Well, I was actually thinking much fouler language than that! Due to two days of downpours, Owen has been off and today the ring had dried out enough to be usable. Owen had been shut up during the rains and he was not at all pleased about this...first, he took a big bite out of his room mate, Renegade, and then he managed to get his cribbing collar turned upside down which allowed him to resume his self destructive behavior.
And I had just fooled myself into believing that the underside of his neck was beginning to look a little less hypertrophic. So I cranked down on the tightness of the collar.
I've been trying to get him tuned up since Michelle will be staying a few days with us this week before the ISSO weekend and she is going to ride him, but at this rate, I just might let her take him home to Canada with her! After a quick little warm up I thought I'd knock out the 4-3 test as a confidence builder, and the first 90% of it rode just fine...half passes, pirouettes, extensions, all came without effort. But the last movement is a canter across the diagonal with *you guessed it* tempi changes. Owen blew through the first change, set his jaw, flipped his head...and took off across the diagnonal! It took some serious sawing to get him back, and I don't like to admit to such heavy use of the reins but sometimes you do need to get in the horse's face to stop him. We tried to repeat the diagonal, and once again Owen dropped his back and bolted. So we worked on riding very short diagonal with a single flying change prior to reaching the far side...if Owen took off he would run into the arena rim. He did eventually cool down and allowed me to do a single change when crossing the center line in both directions, but no way no how was he going to do more than one.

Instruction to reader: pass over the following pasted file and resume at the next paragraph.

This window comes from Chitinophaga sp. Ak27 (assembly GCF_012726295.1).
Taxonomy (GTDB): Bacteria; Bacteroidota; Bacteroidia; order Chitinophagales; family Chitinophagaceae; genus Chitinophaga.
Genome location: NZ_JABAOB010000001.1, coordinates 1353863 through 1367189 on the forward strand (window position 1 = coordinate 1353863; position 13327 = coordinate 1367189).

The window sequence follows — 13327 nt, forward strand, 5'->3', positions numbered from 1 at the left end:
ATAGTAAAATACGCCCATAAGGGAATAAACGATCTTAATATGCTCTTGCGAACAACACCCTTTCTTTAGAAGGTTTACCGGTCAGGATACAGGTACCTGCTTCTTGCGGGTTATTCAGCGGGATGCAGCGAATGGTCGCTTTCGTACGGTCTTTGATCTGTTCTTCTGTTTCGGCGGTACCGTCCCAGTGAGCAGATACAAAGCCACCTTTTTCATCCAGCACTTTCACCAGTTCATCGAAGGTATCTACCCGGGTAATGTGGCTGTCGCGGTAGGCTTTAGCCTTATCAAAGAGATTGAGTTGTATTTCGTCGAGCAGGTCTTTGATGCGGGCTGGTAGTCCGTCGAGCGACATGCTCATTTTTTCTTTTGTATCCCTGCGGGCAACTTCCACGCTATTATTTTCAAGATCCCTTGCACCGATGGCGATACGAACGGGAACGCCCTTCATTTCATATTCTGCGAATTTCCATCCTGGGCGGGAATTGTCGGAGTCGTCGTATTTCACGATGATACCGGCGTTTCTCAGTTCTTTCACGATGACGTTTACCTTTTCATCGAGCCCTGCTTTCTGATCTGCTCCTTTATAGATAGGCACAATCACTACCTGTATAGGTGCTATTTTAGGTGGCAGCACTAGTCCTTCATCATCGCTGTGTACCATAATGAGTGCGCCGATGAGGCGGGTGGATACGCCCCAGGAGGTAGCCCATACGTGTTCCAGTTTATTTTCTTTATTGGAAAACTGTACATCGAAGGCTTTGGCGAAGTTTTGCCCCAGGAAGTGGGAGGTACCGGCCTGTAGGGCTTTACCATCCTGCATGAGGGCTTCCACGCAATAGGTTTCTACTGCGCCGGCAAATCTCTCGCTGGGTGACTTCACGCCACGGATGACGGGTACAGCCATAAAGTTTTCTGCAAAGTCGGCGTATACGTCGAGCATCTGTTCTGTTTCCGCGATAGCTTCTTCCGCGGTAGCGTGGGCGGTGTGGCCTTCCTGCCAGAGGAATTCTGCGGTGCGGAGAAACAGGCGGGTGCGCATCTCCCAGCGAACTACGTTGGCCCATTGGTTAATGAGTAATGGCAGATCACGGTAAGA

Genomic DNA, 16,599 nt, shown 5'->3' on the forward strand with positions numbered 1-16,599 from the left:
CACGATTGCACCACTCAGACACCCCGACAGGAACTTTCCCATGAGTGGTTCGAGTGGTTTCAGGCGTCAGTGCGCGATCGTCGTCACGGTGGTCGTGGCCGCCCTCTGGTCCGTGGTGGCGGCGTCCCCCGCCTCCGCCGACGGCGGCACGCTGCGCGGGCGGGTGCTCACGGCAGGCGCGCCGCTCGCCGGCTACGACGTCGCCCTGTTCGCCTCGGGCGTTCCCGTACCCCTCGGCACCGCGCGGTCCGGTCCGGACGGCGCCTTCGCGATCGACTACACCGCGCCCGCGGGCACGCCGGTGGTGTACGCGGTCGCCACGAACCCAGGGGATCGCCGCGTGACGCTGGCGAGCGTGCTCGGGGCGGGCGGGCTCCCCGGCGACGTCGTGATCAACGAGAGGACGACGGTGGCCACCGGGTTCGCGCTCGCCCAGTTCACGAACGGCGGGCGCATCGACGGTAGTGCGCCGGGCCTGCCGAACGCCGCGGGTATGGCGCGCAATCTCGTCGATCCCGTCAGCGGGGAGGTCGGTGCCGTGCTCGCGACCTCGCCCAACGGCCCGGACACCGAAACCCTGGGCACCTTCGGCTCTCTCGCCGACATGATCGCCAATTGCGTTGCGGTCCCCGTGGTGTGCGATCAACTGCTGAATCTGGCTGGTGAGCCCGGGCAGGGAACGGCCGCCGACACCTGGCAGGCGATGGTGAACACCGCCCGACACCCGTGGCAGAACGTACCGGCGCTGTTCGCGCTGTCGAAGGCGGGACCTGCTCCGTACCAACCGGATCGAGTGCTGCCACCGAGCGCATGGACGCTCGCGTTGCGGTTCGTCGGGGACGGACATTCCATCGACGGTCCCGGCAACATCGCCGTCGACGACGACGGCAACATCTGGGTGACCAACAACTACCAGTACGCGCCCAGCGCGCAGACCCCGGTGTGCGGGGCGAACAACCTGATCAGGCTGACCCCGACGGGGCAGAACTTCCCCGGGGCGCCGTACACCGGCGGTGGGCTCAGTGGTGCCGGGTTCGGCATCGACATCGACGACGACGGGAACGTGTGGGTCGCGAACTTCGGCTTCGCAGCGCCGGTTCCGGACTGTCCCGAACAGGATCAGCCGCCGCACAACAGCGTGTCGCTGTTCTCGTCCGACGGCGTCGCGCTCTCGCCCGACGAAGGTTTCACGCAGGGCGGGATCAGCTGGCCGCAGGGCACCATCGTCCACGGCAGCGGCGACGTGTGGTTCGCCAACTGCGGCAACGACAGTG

So, I headed out the field to give myself endless room to school them, and once again he turned into a 15 hand thunderbolt, so I settled down deeper into the saddle and mentally steeled myself for some seriously intense work. I changed direction and cantered away from the barn, and presto! Owen did three changes in a row without so much as flipping an ear, even tho' we were cantering down a slight incline which should have increased the difficulty. When I returned to the barn my sister took one look at me, exhausted and drenched in sweat, and Owen, who was not breathing hard and hadn't turned a hair, and said, "that doesn't bode well."
So, the questions is, does Owen truely fear the changes or is he just being a bully? I'm riding in a loose ring snaffle with no spurs...so what is he complaining about? I've had two other vets examine him, and there's no physical reason why he can't do them.
Do I just quit and hand Owen off to be a 3rd level schoolmaster for someone else?